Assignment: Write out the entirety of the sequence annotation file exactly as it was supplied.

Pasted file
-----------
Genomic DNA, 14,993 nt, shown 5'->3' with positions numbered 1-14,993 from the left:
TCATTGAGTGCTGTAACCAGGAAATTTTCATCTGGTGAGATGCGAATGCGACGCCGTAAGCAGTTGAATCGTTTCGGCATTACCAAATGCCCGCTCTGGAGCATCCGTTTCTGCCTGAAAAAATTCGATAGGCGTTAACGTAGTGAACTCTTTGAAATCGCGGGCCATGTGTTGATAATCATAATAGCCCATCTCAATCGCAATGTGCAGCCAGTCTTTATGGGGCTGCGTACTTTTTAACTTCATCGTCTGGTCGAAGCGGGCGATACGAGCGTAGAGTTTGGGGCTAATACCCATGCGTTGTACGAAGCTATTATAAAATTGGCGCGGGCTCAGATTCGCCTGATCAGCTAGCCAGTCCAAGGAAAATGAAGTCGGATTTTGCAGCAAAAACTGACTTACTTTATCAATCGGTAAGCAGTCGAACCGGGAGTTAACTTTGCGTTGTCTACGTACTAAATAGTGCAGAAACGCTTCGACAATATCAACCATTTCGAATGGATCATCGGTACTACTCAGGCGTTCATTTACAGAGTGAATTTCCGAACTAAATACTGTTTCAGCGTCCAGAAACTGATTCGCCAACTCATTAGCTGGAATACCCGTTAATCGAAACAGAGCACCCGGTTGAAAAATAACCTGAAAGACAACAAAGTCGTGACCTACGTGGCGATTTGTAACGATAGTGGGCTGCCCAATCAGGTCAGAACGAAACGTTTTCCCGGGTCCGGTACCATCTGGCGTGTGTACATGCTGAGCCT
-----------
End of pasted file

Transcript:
Genomic DNA, 14,993 nt, shown 5'->3' with positions numbered 1-14,993 from the left:
TCATTGAGTGCTGTAACCAGGAAATTTTCATCTGGTGAGATGCGAATGCGACGCCGTAAGCAGTTGAATCGTTTCGGCATTACCAAATGCCCGCTCTGGAGCATCCGTTTCTGCCTGAAAAAATTCGATAGGCGTTAACGTAGTGAACTCTTTGAAATCGCGGGCCATGTGTTGATAATCATAATAGCCCATCTCAATCGCAATGTGCAGCCAGTCTTTATGGGGCTGCGTACTTTTTAACTTCATCGTCTGGTCGAAGCGGGCGATACGAGCGTAGAGTTTGGGGCTAATACCCATGCGTTGTACGAAGCTATTATAAAATTGGCGCGGGCTCAGATTCGCCTGATCAGCTAGCCAGTCCAAGGAAAATGAAGTCGGATTTTGCAGCAAAAACTGACTTACTTTATCAATCGGTAAGCAGTCGAACCGGGAGTTAACTTTGCGTTGTCTACGTACTAAATAGTGCAGAAACGCTTCGACAATATCAACCATTTCGAATGGATCATCGGTACTACTCAGGCGTTCATTTACAGAGTGAATTTCCGAACTAAATACTGTTTCAGCGTCCAGAAACTGATTCGCCAACTCATTAGCTGGAATACCCGTTAATCGAAACAGAGCACCCGGTTGAAAAATAACCTGAAAGACAACAAAGTCGTGACCTACGTGGCGATTTGTAACGATAGTGGGCTGCCCAATCAGGTCAGAACGAAACGTTTTCCCGGGTCCGGTACCATCTGGCGTGTGTACATGCTGAGCCT